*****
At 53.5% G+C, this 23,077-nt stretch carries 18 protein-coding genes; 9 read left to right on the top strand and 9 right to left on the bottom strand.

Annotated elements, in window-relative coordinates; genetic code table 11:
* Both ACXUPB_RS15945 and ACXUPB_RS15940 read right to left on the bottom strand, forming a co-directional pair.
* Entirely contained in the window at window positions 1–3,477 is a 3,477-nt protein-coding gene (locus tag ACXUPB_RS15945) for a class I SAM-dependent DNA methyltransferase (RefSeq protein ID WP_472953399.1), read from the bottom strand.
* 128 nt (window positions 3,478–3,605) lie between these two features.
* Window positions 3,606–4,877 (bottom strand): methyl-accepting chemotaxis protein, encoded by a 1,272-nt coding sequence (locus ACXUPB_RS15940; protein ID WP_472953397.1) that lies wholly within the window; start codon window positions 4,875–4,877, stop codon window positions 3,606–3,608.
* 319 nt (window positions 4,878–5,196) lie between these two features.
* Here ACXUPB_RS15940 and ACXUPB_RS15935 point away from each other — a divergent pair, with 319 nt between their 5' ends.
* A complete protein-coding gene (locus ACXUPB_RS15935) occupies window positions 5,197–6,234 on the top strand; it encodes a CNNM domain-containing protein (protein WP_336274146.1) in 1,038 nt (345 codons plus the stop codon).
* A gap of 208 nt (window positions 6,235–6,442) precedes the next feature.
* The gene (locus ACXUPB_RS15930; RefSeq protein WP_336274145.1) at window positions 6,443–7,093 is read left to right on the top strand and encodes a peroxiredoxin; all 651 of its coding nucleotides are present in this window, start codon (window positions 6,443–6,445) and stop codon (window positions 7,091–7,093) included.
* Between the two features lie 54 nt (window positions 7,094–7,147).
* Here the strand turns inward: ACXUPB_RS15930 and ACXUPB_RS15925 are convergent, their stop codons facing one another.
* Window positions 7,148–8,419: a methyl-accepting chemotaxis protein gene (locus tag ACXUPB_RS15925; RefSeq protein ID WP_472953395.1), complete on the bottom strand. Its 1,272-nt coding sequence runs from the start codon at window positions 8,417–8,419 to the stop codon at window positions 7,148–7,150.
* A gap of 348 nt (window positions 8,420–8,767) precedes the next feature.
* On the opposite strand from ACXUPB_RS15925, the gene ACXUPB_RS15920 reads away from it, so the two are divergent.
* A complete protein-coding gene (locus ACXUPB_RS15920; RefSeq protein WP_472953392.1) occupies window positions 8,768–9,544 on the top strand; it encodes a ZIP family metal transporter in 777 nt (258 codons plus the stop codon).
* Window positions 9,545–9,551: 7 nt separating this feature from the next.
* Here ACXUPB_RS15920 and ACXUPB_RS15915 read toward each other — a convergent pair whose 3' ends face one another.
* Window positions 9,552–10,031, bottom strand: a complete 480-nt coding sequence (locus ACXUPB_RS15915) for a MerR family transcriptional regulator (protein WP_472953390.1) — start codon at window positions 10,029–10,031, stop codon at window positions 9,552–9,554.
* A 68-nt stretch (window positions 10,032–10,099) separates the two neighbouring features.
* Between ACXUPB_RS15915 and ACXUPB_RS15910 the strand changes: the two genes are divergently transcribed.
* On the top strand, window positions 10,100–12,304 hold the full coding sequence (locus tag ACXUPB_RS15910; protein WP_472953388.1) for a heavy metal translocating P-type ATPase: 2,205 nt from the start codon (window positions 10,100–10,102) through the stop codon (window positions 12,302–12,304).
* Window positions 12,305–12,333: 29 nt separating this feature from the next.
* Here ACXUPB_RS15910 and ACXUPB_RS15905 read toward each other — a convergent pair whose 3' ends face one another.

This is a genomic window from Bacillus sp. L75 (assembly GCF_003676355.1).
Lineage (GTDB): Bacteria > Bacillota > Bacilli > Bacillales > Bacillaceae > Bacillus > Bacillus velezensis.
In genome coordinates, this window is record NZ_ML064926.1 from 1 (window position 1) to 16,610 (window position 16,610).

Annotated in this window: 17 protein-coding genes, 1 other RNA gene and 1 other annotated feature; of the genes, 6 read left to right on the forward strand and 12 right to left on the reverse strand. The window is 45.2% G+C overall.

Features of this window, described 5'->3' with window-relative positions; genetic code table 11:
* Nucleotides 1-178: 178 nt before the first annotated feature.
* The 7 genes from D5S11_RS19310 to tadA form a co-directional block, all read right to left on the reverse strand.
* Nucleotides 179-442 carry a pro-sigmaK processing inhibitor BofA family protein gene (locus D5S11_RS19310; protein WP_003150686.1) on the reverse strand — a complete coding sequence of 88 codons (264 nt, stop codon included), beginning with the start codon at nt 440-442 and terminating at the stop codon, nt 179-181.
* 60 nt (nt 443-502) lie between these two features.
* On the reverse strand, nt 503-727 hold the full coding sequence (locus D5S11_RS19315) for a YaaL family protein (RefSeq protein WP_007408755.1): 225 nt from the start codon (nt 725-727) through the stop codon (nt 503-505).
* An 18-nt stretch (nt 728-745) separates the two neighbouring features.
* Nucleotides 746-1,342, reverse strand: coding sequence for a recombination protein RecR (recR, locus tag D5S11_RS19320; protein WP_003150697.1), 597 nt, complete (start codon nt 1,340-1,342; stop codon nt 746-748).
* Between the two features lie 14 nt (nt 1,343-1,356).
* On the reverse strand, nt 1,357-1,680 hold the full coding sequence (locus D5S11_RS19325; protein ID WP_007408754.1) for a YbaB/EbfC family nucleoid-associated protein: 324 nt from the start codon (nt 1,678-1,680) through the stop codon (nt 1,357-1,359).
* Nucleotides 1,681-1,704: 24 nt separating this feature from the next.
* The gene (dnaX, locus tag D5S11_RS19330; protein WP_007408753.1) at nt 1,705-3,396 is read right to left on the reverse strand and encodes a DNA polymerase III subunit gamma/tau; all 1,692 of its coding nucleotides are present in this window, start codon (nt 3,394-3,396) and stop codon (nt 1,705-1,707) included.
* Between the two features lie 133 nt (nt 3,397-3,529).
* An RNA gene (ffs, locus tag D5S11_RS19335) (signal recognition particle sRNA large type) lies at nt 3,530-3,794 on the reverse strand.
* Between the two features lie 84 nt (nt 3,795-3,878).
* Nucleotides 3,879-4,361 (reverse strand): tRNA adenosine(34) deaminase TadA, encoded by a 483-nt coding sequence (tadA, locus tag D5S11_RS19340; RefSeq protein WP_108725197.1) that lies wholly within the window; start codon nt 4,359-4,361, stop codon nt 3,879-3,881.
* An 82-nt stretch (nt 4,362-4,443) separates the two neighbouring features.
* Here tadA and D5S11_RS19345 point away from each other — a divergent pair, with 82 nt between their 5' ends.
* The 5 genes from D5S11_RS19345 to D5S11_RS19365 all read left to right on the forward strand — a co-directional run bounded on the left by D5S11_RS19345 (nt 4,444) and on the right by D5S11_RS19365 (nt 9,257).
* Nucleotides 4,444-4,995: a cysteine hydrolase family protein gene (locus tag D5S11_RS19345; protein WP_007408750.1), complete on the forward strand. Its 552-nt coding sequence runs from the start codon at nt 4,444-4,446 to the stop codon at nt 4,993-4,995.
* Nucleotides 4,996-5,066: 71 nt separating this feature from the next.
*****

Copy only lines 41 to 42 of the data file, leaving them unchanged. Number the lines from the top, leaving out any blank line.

* The gene (dnaX, locus tag D5S11_RS19330; protein WP_007408753.1) at nt 1,705-3,396 is read right to left on the reverse strand and encodes a DNA polymerase III subunit gamma/tau; all 1,692 of its coding nucleotides are present in this window, start codon (nt 3,394-3,396) and stop codon (nt 1,705-1,707) included.
* Between the two features lie 133 nt (nt 3,397-3,529).